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Dry Bones Come to Life

By Tzvi Fishman
4/12/2010, 12:00 AM

On Holocaust Memorial Day, we are reminded of the famous Haftorah of the “Valley of Dry Bones” which we read during Pesach (Ezekiel, 37:1-14).


The valley of dry, lifeless bones which the Prophet Ezekiel envisions is a metaphor for the Jewish People in exile. G-d instructs Ezekiel to breathe life into the bones, and behold, the bones gather together and come to life!


How do the dry bones of come to life? Through the national restoration of the Jewish People in the Land of Israel. As the prophecy relates:


“So I prophesied as He commanded me, and breath came into them, and they lived, and stood up on their feet, an exceeding great army. Then He said to me, Son of man, these bones are the whole House of Israel …. Behold O My People, I will open your graves, and cause you to come out of your graves, and bring you into the Land of Israel. And you shall know that I am the L-rd, when I have opened your graves, O My People, and have brought you up out of your graves, and I shall put My spirit in you, and you shall live, and I shall place you in your own Land; then you shall know that I the L-rd have spoken and performed it, says the L-rd.”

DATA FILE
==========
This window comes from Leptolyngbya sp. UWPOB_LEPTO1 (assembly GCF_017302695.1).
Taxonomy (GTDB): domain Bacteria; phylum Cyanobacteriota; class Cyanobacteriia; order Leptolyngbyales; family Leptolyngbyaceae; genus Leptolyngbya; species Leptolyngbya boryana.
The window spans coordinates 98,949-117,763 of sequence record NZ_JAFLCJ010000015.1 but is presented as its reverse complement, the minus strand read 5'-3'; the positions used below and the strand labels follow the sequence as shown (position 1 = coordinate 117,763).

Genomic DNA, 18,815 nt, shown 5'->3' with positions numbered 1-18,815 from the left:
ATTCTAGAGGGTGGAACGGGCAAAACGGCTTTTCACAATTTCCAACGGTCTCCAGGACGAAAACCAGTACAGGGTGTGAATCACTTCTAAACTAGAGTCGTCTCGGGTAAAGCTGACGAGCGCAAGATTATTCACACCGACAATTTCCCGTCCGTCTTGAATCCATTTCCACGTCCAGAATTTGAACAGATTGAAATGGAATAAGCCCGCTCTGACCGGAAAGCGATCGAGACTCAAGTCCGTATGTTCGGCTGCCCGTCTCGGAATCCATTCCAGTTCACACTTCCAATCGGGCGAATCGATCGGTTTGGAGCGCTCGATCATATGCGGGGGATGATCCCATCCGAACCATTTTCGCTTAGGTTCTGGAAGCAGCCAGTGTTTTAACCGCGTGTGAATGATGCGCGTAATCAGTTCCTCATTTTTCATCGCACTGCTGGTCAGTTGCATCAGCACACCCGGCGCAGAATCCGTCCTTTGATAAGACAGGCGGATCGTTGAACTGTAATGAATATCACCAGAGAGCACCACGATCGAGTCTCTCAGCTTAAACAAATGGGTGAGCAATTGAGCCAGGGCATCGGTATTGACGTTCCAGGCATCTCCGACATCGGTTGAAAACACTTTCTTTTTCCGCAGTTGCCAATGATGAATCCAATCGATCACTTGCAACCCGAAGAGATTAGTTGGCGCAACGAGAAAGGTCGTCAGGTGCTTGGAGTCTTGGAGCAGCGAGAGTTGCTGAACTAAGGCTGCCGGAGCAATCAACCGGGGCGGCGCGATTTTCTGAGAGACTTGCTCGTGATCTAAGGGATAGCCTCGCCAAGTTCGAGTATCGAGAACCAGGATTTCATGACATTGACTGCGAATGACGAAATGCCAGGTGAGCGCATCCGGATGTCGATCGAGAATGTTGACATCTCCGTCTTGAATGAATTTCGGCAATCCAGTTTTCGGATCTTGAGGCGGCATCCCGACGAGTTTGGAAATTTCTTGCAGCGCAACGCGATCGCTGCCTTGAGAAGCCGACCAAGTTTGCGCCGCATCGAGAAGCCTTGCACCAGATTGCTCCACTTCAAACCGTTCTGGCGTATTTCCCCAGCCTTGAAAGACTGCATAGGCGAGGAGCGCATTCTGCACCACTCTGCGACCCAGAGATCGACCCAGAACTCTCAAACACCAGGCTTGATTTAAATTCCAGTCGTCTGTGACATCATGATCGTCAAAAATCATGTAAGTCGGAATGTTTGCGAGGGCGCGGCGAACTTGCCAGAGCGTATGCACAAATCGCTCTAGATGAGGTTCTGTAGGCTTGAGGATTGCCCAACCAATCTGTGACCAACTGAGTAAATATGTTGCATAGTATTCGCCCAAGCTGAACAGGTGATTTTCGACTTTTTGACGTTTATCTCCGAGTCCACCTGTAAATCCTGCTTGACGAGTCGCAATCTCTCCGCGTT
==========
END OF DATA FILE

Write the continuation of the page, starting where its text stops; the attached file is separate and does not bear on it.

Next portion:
This prophecy came to pass in our time with the resurrection of the Jewish People out from the graveyards of the Holocaust to the rebirth of the Jewish Nation in the Land of Israel.


"And I will open your graves and bring you into the Land."


But the message of this prophecy is not limited to the Holocaust alone. The Prophet is teaching us that the Diaspora is a grave. Outside of the Land of Israel, the Jewish People are dry lifeless bones. What are these bones? The commandments of the Torah which we carry off with us into exile. Denuded of our Land and our national format, the commandments are all we have left. With only these bones, we are a skeleton of a nation. In the exile, we are stripped of the muscles, sinews, and flesh of our nationhood. In the Diaspora, no matter where it is, and how pretty it may seem, Jewish communities are mere piles of bones without our own Land, without our own government, without our own army, without our own national life. A grave of dry bones.


Only in the Land of Israel do the Jewish People come to life. Only in the Land of Israel can our bones be dressed in muscles and flesh and a vibrant and growing national body. Accordingly, the commandments only reach their full potency when they are performed in the Land where they are meant to be performed (Rabbi Kook, "Orot," 1:7.) 


On Holocaust Day, in memory of our murdered brethren, may this be a lesson for all of us.